Inventory. Such a huge subject. Everyone in retail talks about ‘managing your inventory’ but it’s easier to manage a rogue employee than it is your own inventory, particularly if you are a multi-brand boutique with various product types and many suppliers.
I’m not sure I would say I completely ‘mastered my inventory management’ even after 10 years and multiple stores. The problem grew when I increased my number of stores because suddenly not only was I dealing with stock levels but I was also dealing with stock locations…
For sure my number 1 advice with inventory management is to really monitor your stock turnover rates. It almost takes the number one place over profitability because your stock turnover rates tell you both what is selling fast(or slow) and when to re-order.
Which leads me onto ‘Missed opportunities’. This is a big part of your inventory management. It is equally as important to monitor what you don’t sell as what you do. I’ll give you an example. Brand X is the number 4 selling brand in your store. It continually sells well every time you receive it. Yet you only re-order it when it is almost sold out because it takes up a lot of your cash flow. Then sometimes the delivery is delayed or the supplier is slow to respond. For 2 weeks you don’t have it in stock and perhaps 10 clients come in asking for it. You have to tell them you don’t have it at the moment. What’s the opportunity cost in that? Is it just those 10 clients or is it also the other potential clients that have been in the store but don’t know you normally sell Brand X and therefore didn’t even have the chance to see it or buy it. Is it also that the clients may find another retailer in the meantime who does have it and move their loyalty to them?
Let’s Get Real…
In saying all of the above, I do understand it is impossible to have all items in stock all the time. Heck, even huge retailers don’t achieve that and sometimes it is out of your control when a supplier isn’t able to deliver what you want. However, your advantage as a smaller retailer is how you and your team are handling situations of out of stock.
For example, a customer asks if you have the Rosemary Shampoo from Brand X. Your assistant checks the shelf and the computer and apologetically informs the client that unfortunately you are currently out of stock. She may go one step further and ask if they would be interested in another brand? But the customer knows what she likes and kindly refuses. She leaves and googles an online store who carries the brand and orders online, after all she needs it quite quickly as she is running out.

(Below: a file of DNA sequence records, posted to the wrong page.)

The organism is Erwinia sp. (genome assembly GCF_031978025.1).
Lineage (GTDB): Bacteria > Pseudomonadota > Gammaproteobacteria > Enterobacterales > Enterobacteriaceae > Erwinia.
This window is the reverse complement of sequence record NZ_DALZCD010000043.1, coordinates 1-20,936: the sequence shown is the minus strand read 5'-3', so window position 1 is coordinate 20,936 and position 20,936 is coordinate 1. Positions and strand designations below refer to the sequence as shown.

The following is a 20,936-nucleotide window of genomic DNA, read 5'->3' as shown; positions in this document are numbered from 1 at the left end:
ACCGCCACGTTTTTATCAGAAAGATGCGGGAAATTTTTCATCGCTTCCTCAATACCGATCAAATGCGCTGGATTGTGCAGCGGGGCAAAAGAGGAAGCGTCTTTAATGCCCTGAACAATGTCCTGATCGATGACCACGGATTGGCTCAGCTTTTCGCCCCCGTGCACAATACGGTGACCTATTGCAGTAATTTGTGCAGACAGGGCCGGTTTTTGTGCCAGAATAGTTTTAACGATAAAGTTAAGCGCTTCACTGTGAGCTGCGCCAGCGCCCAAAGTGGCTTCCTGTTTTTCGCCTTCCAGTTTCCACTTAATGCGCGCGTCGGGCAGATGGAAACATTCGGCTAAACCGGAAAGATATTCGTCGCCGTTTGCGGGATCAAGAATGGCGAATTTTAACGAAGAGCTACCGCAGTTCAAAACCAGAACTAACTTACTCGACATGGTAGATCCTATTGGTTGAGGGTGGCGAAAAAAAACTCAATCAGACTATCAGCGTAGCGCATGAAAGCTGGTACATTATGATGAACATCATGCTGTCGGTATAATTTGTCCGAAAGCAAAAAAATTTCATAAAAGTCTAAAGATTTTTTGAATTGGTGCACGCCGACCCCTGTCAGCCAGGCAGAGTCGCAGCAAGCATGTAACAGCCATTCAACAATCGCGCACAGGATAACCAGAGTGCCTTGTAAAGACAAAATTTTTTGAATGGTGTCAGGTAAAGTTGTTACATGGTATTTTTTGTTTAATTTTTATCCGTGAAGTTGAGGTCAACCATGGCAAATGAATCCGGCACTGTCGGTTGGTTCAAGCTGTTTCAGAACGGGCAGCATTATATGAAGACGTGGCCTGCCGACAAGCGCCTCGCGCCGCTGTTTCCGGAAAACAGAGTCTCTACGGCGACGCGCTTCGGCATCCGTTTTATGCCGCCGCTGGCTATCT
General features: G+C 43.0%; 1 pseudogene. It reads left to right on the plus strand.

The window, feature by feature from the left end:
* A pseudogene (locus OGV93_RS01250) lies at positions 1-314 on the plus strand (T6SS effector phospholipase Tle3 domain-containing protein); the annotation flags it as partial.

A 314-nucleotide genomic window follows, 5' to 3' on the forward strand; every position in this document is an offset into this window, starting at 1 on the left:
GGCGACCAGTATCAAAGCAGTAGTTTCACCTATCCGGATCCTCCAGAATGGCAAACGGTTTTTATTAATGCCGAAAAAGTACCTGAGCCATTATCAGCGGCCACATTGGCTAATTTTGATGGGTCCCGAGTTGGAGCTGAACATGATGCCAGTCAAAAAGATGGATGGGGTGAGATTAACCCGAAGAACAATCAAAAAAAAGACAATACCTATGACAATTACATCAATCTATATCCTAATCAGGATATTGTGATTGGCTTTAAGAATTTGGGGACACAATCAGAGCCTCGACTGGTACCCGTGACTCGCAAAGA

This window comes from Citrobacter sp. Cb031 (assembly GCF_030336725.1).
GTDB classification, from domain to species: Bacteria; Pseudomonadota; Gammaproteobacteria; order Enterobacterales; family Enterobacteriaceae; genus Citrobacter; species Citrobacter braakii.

How could that situation have been better handled? Sure, the assistant was polite but ultimately she let the client leave without a purchase. A real missed opportunity as the client came in willing to purchase. Team communication plays a huge part in this. Had the sales assistant been aware that the new stock was arriving within a few days, she could have offered this information to the customer and suggested to call the customer once it arrives. Chances are the customer would have been happy to wait 2/3 days and come back. In some cases, if you have a delivery system set up for your online store, you could also offer free delivery of the item to your customer if she wanted to purchase it now.
‘A lesson from larger online stores – communicating your ‘back in stock’ items to your customers. A customer won’t be frustrated to hear from your store if their favorite product is back in stock. Even if they don’t need it right now, it was a nice touch point with your customer so they remember your store next time.’
Another factor in managing missed opportunities is creating a communication method that your team uses to record information for you. Perhaps they spoke to a new customer who came in looking for a particular brand or product that you don’t sell. It’s worth knowing that they thought to try your store for it. But what if over time, many more clients are asking for the same thing? If your team are not feeding this information to you, it won’t show in your sales reports or your out of stock reports or your slow selling, in fact it won’t show in any reports that your fancy POS system is generating because you don’t yet have it as a category. You never sold ‘baby lotions’ before as your store is focused on organic skincare for women for example. But if there is a demand coming directly from your clients, then it is something you should be looking at. Train your team to log and communicate ALL this vital information to you. They are your eyes and ears and your direct contact with your customers.
The overall lesson is there are a lot of potential sales to gain from managing your missed opportunities. And best of all, it doesn’t require any extra marketing dollars!
“I was reading all these reports that were down on retail brick and mortar, saying it’s all about online… I think brick and mortar is an amazing opportunity to use our stores and our store staff as a vehicle to truly engage with the community in a way no other retailers are doing.” – Jim Brett, President, West Elm